#18 – Start small and then expand a little each season until your garden reaches optimal size. You will know the optimal size when you get there because it is when the time, effort, and money you invest in your edible garden feels in balance with the enjoyment you get from it. Do not forget to factor in the enjoyment your family, friends, and neighbors get too. Just put them to work when you feel overwhelmed or just need a hand.

Raised beds are one good way to start small because they force you to work within a confined space. For example, if you build a 4′ x 8′ raised bed then you have 32 square feet of edible garden to work with. Sure you could build more beds, but maybe you should wait until next season to do that. We have yet to find a better beginner book for raised bed gardening than All New Square Foot Gardening by Mel Bartholomew.

You can try the same technique with direct ground planting by marking off the boundaries of your bed with a somewhat formidable border. We like using the large field stones that are all over our property. They are heavy and imposing enough to discourage us from expanding those beds to make room for plants that are outside the scope of our garden plan. Again, next season you can always move the borders of that bed out a bit further. The picture above is a small example of how we used stone to outline a bed we intended to plant.

Just be sure to start small and go slow. You will thank us!


Little hands explore the upcycled rope gate handle of our backyard, organic edible garden

#19 – Let your creative juices flow and look for ways to reuse stuff to beautify your edible garden and make it look more unique. It seems we all have a hunger for something unique and hand crafted in our lives. Maybe it is the endless parade of mass manufactured goods we are subjected to by the likes of Wal-Mart, Pier 1, etc. Is there nothing worse than visiting a friend and seeing they have the same exact coffee table as you? Even the “handcrafted distressing” is exactly the same.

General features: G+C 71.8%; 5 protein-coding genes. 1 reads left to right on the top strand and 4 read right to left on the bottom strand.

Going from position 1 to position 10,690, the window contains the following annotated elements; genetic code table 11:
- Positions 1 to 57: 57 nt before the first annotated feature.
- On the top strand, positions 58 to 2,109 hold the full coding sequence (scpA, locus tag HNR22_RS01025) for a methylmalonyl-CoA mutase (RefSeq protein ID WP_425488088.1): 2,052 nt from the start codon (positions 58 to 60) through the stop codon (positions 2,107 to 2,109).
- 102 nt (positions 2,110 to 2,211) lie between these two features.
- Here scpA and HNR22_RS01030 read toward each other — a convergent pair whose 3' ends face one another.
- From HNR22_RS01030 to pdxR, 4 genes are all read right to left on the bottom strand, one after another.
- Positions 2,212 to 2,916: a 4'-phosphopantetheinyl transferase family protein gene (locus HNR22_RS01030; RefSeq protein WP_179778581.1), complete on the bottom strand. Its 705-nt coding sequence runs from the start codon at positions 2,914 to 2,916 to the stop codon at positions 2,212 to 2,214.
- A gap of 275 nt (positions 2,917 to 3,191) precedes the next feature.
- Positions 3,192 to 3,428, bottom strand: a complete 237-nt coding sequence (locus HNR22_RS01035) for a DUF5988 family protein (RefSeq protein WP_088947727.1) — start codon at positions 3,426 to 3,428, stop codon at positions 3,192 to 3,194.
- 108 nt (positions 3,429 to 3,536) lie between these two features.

In the picture above you can see an example of what we mean by “letting your creative juices flow”. That is our gate to the main backyard, organic edible garden at our home. The handles were made from some leftover rope we had from a different project. Our seven year-old helped to drill the holes and test out the handles when they were finished. Two years later we still look at those handles with pride and a sense of accomplishment we could not have gotten if we simply went to the hardware store and bought ready-made handles. In the process we also taught our son the importance and impact of the most powerful R-word in the “reduce, reuse, recycle” mantra. Reusing is the most clear path to sustainability!

Getting creative can give you a better edible garden because you will be really proud of the look, feel, and products of that garden. You will also be more likely to spend time in the garden enjoying it and looking around for other creative things to do. While you are in there we bet you pluck off a few insects, tie up some tomatoes, and harvest a zucchini that was hiding under some large plant leaves. More time in the garden usually mean you will have a better garden. Just make it enjoyable time! Visit our Pinterest page if you need to get the creative juices flowing.